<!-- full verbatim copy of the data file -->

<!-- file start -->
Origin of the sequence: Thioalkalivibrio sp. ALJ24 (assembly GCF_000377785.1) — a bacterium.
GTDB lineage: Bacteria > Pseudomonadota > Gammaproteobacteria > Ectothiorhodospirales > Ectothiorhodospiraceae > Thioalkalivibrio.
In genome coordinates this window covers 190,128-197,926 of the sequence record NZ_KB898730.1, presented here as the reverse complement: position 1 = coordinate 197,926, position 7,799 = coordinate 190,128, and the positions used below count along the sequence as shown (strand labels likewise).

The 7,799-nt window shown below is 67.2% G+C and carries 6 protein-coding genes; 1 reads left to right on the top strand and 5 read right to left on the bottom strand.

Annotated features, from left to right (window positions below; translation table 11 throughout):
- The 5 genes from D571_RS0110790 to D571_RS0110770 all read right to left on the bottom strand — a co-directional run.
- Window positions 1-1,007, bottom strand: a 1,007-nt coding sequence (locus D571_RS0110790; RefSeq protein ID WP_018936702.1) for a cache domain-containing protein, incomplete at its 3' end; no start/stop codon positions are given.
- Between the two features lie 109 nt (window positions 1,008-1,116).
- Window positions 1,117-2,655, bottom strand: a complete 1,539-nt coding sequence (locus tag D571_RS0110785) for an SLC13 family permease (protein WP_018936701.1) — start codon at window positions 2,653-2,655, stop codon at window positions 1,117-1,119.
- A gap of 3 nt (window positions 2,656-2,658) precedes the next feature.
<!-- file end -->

Origin of the sequence: Thioalkalivibrio sp. ALJ24 (assembly GCF_000377785.1) — a bacterium.
GTDB lineage: Bacteria > Pseudomonadota > Gammaproteobacteria > Ectothiorhodospirales > Ectothiorhodospiraceae > Thioalkalivibrio.
In genome coordinates this window covers 190,128-197,926 of the sequence record NZ_KB898730.1, presented here as the reverse complement: position 1 = coordinate 197,926, position 7,799 = coordinate 190,128, and the positions used below count along the sequence as shown (strand labels likewise).

The 7,799-nt window shown below is 67.2% G+C and carries 6 protein-coding genes; 1 reads left to right on the top strand and 5 read right to left on the bottom strand.

Annotated features, from left to right (window positions below; translation table 11 throughout):
- The 5 genes from D571_RS0110790 to D571_RS0110770 all read right to left on the bottom strand — a co-directional run.
- Window positions 1-1,007, bottom strand: a 1,007-nt coding sequence (locus D571_RS0110790; RefSeq protein ID WP_018936702.1) for a cache domain-containing protein, incomplete at its 3' end; no start/stop codon positions are given.
- Between the two features lie 109 nt (window positions 1,008-1,116).
- Window positions 1,117-2,655, bottom strand: a complete 1,539-nt coding sequence (locus tag D571_RS0110785) for an SLC13 family permease (protein WP_018936701.1) — start codon at window positions 2,653-2,655, stop codon at window positions 1,117-1,119.
- A gap of 3 nt (window positions 2,656-2,658) precedes the next feature.